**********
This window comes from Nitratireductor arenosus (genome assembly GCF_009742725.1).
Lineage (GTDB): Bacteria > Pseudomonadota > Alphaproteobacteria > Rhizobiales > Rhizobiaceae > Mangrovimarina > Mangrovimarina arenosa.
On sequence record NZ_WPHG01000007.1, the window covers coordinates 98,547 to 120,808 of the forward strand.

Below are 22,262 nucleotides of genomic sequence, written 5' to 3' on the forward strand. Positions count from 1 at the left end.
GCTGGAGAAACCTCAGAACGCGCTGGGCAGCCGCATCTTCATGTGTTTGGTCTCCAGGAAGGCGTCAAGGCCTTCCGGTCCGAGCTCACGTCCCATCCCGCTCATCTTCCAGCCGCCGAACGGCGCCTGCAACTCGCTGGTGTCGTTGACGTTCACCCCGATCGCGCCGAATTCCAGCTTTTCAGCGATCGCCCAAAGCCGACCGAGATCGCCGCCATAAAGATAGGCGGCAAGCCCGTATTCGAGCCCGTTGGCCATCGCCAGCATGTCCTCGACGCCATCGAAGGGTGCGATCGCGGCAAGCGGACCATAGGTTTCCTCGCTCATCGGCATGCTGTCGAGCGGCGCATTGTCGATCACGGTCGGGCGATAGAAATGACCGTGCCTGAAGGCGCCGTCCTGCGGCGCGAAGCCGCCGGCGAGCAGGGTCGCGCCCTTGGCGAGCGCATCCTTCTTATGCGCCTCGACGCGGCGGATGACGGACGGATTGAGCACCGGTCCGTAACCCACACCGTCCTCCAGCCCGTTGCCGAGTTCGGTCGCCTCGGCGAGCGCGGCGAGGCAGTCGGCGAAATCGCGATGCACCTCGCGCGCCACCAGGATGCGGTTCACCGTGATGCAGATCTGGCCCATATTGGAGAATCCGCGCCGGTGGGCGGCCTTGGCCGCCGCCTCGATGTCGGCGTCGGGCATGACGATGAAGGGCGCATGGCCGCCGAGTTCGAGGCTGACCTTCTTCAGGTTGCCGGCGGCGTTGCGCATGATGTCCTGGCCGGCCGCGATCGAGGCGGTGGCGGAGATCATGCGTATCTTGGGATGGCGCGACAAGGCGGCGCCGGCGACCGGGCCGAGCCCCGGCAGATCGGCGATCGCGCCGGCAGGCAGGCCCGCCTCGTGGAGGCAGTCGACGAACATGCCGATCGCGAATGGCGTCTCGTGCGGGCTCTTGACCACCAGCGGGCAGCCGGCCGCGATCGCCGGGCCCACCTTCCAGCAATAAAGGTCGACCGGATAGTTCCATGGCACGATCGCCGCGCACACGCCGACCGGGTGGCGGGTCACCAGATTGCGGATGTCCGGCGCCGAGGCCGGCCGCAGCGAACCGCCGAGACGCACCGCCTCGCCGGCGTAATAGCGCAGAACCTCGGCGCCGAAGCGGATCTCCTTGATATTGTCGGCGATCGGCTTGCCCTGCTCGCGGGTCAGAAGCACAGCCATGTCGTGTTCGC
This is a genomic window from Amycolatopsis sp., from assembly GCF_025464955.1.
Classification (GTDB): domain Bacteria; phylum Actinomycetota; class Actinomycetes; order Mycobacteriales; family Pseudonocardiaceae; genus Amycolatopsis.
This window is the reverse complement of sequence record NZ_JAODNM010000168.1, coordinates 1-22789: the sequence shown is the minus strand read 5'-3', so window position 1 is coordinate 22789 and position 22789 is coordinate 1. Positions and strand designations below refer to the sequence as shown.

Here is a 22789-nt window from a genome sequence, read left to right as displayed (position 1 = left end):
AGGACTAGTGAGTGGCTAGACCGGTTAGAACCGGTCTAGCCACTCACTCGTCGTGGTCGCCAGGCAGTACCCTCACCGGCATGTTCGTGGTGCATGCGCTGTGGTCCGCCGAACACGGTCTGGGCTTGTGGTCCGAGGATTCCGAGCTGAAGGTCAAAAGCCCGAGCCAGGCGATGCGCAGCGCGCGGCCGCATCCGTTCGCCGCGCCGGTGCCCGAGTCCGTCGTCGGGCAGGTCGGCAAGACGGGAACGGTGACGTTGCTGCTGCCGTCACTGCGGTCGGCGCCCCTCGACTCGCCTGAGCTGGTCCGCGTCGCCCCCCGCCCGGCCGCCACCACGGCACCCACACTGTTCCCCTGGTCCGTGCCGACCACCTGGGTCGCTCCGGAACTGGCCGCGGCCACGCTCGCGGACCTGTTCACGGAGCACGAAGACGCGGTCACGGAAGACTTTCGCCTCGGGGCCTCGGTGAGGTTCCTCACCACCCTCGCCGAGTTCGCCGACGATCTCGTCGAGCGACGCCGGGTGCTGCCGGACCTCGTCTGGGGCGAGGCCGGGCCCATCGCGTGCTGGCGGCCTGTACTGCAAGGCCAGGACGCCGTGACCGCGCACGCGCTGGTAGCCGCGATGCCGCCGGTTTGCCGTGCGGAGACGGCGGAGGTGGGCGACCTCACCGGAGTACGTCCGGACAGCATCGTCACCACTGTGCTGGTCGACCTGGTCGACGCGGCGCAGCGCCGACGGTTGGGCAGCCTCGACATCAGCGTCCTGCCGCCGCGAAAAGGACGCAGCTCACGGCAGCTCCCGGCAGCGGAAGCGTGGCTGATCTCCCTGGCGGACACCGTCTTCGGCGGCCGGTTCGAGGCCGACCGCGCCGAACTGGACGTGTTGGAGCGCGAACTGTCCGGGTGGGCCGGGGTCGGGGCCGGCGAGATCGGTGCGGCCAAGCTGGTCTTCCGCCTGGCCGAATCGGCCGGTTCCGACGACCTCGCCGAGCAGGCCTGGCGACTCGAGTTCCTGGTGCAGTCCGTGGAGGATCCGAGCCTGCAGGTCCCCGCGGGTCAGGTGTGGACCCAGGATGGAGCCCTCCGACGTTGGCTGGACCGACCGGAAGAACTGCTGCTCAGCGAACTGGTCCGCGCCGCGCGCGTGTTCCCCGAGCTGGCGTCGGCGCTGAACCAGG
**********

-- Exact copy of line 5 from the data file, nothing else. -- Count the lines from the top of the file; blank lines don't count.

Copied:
GCTGGAGAAACCTCAGAACGCGCTGGGCAGCCGCATCTTCATGTGTTTGGTCTCCAGGAAGGCGTCAAGGCCTTCCGGTCCGAGCTCACGTCCCATCCCGCTCATCTTCCAGCCGCCGAACGGCGCCTGCAACTCGCTGGTGTCGTTGACGTTCACCCCGATCGCGCCGAATTCCAGCTTTTCAGCGATCGCCCAAAGCCGACCGAGATCGCCGCCATAAAGATAGGCGGCAAGCCCGTATTCGAGCCCGTTGGCCATCGCCAGCATGTCCTCGACGCCATCGAAGGGTGCGATCGCGGCAAGCGGACCATAGGTTTCCTCGCTCATCGGCATGCTGTCGAGCGGCGCATTGTCGATCACGGTCGGGCGATAGAAATGACCGTGCCTGAAGGCGCCGTCCTGCGGCGCGAAGCCGCCGGCGAGCAGGGTCGCGCCCTTGGCGAGCGCATCCTTCTTATGCGCCTCGACGCGGCGGATGACGGACGGATTGAGCACCGGTCCGTAACCCACACCGTCCTCCAGCCCGTTGCCGAGTTCGGTCGCCTCGGCGAGCGCGGCGAGGCAGTCGGCGAAATCGCGATGCACCTCGCGCGCCACCAGGATGCGGTTCACCGTGATGCAGATCTGGCCCATATTGGAGAATCCGCGCCGGTGGGCGGCCTTGGCCGCCGCCTCGATGTCGGCGTCGGGCATGACGATGAAGGGCGCATGGCCGCCGAGTTCGAGGCTGACCTTCTTCAGGTTGCCGGCGGCGTTGCGCATGATGTCCTGGCCGGCCGCGATCGAGGCGGTGGCGGAGATCATGCGTATCTTGGGATGGCGCGACAAGGCGGCGCCGGCGACCGGGCCGAGCCCCGGCAGATCGGCGATCGCGCCGGCAGGCAGGCCCGCCTCGTGGAGGCAGTCGACGAACATGCCGATCGCGAATGGCGTCTCGTGCGGGCTCTTGACCACCAGCGGGCAGCCGGCCGCGATCGCCGGGCCCACCTTCCAGCAATAAAGGTCGACCGGATAGTTCCATGGCACGATCGCCGCGCACACGCCGACCGGGTGGCGGGTCACCAGATTGCGGATGTCCGGCGCCGAGGCCGGCCGCAGCGAACCGCCGAGACGCACCGCCTCGCCGGCGTAATAGCGCAGAACCTCGGCGCCGAAGCGGATCTCCTTGATATTGTCGGCGATCGGCTTGCCCTGCTCGCGGGTCAGAAGCACAGCCATGTCGTGTTCGC